Cold winter weather can be draining for humans and vehicles alike. Whether fueled by gas, electricity or both, all cars experience mild to moderate losses in performance during times of extreme weather, such as winter or summer. These losses are easy enough to counteract and minimize.

 Internal Combustion Engines and ambient temperature

In moderate to hot temperatures, an Internal Combustion Engine (ICE) generates a tremendous amount of waste heat. As much as 70% of the fossil fuel burned in an ICE vehicle is lost to waste heat. Only 30% of the fossil fuel burned is used to turn the wheels. ICE vehicles remove this heat through the radiator system and the tailpipe.

In cold temperatures, this waste heat is used to heat up the cabin. It is well known that ICE vehicles can have difficulty starting in the winter which is why gas stations switch over to a Winter Blend of gasoline which evaporates more easily making it easier for ICE vehicles to start in cold temperatures.

In extremely cold temperatures, ICE vehicles can make use of an electric block heater to warm up the vehicle’s engine and motor oil to make it easier to start the engine and reduce engine wear. It also allows for the interior to heat faster, making for a more comfortable ride.

Electric Vehicles and ambient temperature

EV batteries are temperature sensitive. Battery cells need to maintain an optimum, more middle-ground temperature between 60°F and 75°F, to ensure maximum range, battery efficiency, and fast charging speeds. Unlike ICE vehicles, EVs have very limited sources of excess heat to utilize to condition the battery. Because of this most EV’s use a battery management system (BMS) which pumps coolant that surrounds the battery cells to maintain optimal temperature.

In moderate temperatures, the BMS may not have to work at all to maintain optimal temperature. As a result, EV range is highest and charging speeds are higher in moderate temperatures.

In hot temperatures the BMS pumps coolant to draw heat from the battery pack to maintain an optimal temperature – much like a radiator works for an ICE vehicle.

In cold temperatures the BMS pumps warm coolant to warm up the battery pack and maintain temperature.

How can I maintain and improve my EVs performance in winter?

While EV owners can’t control the weather, there are a few things they can do to try and get ahead of it and keep their EVs performing at the highest possible level.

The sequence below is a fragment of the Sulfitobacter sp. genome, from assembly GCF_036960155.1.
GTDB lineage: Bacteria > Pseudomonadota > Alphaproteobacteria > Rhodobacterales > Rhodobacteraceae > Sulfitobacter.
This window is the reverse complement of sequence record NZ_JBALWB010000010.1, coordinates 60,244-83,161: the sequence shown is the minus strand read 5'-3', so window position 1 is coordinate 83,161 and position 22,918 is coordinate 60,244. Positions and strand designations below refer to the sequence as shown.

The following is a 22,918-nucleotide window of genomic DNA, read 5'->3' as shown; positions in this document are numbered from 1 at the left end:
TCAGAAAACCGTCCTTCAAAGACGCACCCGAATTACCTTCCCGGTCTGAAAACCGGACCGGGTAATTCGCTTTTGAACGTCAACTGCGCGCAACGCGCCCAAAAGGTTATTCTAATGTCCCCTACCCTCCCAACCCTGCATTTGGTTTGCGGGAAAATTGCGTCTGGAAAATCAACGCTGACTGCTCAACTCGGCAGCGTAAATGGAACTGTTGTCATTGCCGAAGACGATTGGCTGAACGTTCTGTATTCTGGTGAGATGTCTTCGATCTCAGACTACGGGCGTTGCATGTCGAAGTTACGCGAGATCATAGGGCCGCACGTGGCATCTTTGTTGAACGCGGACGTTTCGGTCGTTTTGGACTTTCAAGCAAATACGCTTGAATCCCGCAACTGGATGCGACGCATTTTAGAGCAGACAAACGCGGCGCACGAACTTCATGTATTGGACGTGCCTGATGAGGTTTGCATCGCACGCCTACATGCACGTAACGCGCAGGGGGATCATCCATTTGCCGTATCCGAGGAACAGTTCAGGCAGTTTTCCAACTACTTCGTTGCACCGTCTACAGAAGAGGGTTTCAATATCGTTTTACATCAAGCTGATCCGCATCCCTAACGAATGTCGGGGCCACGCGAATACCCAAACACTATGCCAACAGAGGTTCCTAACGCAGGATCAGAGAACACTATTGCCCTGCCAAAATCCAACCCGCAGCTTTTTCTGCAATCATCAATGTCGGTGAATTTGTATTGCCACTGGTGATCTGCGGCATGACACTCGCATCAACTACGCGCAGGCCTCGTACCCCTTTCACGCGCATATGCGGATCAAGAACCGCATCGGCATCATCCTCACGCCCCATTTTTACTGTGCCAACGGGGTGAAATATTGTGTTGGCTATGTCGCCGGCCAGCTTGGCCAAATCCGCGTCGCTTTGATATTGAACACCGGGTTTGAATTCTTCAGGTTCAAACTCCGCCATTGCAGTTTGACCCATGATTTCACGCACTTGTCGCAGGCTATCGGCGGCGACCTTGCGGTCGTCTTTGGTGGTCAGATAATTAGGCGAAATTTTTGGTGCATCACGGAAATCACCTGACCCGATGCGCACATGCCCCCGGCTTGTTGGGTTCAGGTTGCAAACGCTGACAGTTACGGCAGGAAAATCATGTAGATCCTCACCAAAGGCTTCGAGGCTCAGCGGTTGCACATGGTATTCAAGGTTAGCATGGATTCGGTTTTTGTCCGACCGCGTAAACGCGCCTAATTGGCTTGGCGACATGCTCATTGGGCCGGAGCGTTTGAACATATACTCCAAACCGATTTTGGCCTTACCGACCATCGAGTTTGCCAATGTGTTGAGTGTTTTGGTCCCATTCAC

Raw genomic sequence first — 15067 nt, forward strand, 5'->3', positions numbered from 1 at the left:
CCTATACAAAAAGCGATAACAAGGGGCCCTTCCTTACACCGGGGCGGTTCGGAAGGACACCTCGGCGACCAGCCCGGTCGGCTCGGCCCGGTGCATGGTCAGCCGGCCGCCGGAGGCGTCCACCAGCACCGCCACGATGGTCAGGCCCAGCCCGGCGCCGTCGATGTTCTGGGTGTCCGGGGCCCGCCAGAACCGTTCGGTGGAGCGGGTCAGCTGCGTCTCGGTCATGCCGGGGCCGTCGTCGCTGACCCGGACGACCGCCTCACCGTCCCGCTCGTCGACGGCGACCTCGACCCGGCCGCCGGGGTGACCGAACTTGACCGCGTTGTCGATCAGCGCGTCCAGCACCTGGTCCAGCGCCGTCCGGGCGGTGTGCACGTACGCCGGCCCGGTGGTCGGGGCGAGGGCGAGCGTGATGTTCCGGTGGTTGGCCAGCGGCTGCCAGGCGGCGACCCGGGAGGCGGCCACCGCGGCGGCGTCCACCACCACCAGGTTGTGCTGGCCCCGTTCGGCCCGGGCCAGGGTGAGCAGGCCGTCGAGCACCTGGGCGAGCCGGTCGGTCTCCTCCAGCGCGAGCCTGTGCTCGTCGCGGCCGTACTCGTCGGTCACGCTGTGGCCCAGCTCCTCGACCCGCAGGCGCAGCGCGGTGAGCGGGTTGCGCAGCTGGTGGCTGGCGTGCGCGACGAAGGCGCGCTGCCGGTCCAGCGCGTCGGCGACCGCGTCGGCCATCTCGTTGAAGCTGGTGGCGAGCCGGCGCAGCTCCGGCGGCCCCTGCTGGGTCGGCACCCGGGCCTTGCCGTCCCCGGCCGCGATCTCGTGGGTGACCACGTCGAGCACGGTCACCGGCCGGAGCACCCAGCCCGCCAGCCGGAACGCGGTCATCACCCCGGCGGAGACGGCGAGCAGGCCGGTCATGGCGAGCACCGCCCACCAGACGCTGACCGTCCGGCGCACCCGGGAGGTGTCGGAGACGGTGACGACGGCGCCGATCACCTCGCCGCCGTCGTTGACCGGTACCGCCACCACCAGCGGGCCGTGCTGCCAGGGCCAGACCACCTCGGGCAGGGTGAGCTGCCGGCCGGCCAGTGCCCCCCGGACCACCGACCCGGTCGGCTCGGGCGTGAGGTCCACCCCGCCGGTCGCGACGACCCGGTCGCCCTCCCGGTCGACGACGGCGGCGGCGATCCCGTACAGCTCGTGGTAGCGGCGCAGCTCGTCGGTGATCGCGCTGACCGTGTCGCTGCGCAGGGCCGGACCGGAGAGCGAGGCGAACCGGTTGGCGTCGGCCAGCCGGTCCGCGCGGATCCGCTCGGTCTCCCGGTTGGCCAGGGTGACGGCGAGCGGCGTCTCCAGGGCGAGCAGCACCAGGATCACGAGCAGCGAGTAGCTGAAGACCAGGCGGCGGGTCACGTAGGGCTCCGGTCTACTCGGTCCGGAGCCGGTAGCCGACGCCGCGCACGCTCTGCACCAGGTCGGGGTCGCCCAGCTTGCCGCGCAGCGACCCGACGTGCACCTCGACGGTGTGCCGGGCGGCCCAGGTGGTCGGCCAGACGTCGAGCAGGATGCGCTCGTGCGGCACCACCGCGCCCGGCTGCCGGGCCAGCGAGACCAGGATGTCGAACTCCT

Here’s how to get the best out of your EV in the winter months.

    • Keep the vehicle plugged in as much as possible when not in use, any outlet will help (even L1 120v wall outlet)
    • Keep the vehicle garaged, if possible, when not in use.
    • Precondition the vehicle while plugged in before you leave (this uses Utility Grid energy instead of your battery energy to not only warm the battery, but also warm the cabin. Most if not all modern EVs have this as an available setting)
    • Some EV’s will precondition the battery while you are navigating to a charging station. This will greatly improve the charging speed. Refer to your user manual to see if your EV has this capability and to learn how to use it.
    • Keep the cabin temp and fan speed down to not use as much energy (Some heaters can pull up to 9-10kw max. When the cabin temperature is set to low, the EV pulls around 1-3kw or even less with a heat pump)
    • Use the heated seats and heated steering wheel if equipped (to keep the cabin temperature lower)
    • Make sure tire pressures are at manufacturers spec
    • Clear any snow or ice off vehicle. It’s the law. Unlike an ICE vehicle, the hood of an EV does not warm up to melt the snow off.
    • Slow down, decreasing speeds will not only be safer but also help increase your range
    • Don’t let the battery charge get too low. (below 20%)
    • Park in direct sunlight if possible.
    • Do not let the vehicle sit unplugged overnight in extreme cold. If it is plugged in, the BMS will automatically maintain battery temperature without draining the battery.
    • Plan on less overall range in winter as with any vehicle

Following these steps can help you and your EV excel through winter and relieve your fear of cold snaps. While it can take a bit more planning than driving an ICE, you can easily drive worry free in the winter with your EV.  This is especially true as more manufacturers join the marketplace, bringing EVs with larger driving ranges to market, further reducing winter range anxiety.

As we always like to say, simply keep up with your ABCs – Always Be Charging – especially when the mercury drops below freezing, and you’ll always be good to go!

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